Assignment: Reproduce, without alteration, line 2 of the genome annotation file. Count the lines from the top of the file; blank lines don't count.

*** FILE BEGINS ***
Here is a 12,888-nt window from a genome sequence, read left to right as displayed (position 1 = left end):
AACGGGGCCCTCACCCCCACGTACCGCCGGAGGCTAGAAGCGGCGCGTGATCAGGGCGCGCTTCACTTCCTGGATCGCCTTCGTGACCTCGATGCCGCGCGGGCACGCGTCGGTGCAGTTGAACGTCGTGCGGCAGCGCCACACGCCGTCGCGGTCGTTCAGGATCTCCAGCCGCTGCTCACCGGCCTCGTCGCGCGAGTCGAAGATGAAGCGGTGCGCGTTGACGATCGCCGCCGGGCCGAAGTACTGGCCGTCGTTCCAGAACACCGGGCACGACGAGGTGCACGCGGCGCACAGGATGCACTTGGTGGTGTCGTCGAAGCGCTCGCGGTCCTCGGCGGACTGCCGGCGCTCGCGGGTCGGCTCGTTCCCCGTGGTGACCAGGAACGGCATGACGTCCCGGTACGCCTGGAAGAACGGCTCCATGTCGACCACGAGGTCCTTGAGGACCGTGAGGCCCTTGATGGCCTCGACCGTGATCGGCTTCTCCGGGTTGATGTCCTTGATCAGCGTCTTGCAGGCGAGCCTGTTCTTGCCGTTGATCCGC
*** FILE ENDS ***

AACGGGGCCCTCACCCCCACGTACCGCCGGAGGCTAGAAGCGGCGCGTGATCAGGGCGCGCTTCACTTCCTGGATCGCCTTCGTGACCTCGATGCCGCGCGGGCACGCGTCGGTGCAGTTGAACGTCGTGCGGCAGCGCCACACGCCGTCGCGGTCGTTCAGGATCTCCAGCCGCTGCTCACCGGCCTCGTCGCGCGAGTCGAAGATGAAGCGGTGCGCGTTGACGATCGCCGCCGGGCCGAAGTACTGGCCGTCGTTCCAGAACACCGGGCACGACGAGGTGCACGCGGCGCACAGGATGCACTTGGTGGTGTCGTCGAAGCGCTCGCGGTCCTCGGCGGACTGCCGGCGCTCGCGGGTCGGCTCGTTCCCCGTGGTGACCAGGAACGGCATGACGTCCCGGTACGCCTGGAAGAACGGCTCCATGTCGACCACGAGGTCCTTGAGGACCGTGAGGCCCTTGATGGCCTCGACCGTGATCGGCTTCTCCGGGTTGATGTCCTTGATCAGCGTCTTGCAGGCGAGCCTGTTCTTGCCGTTGATCCGC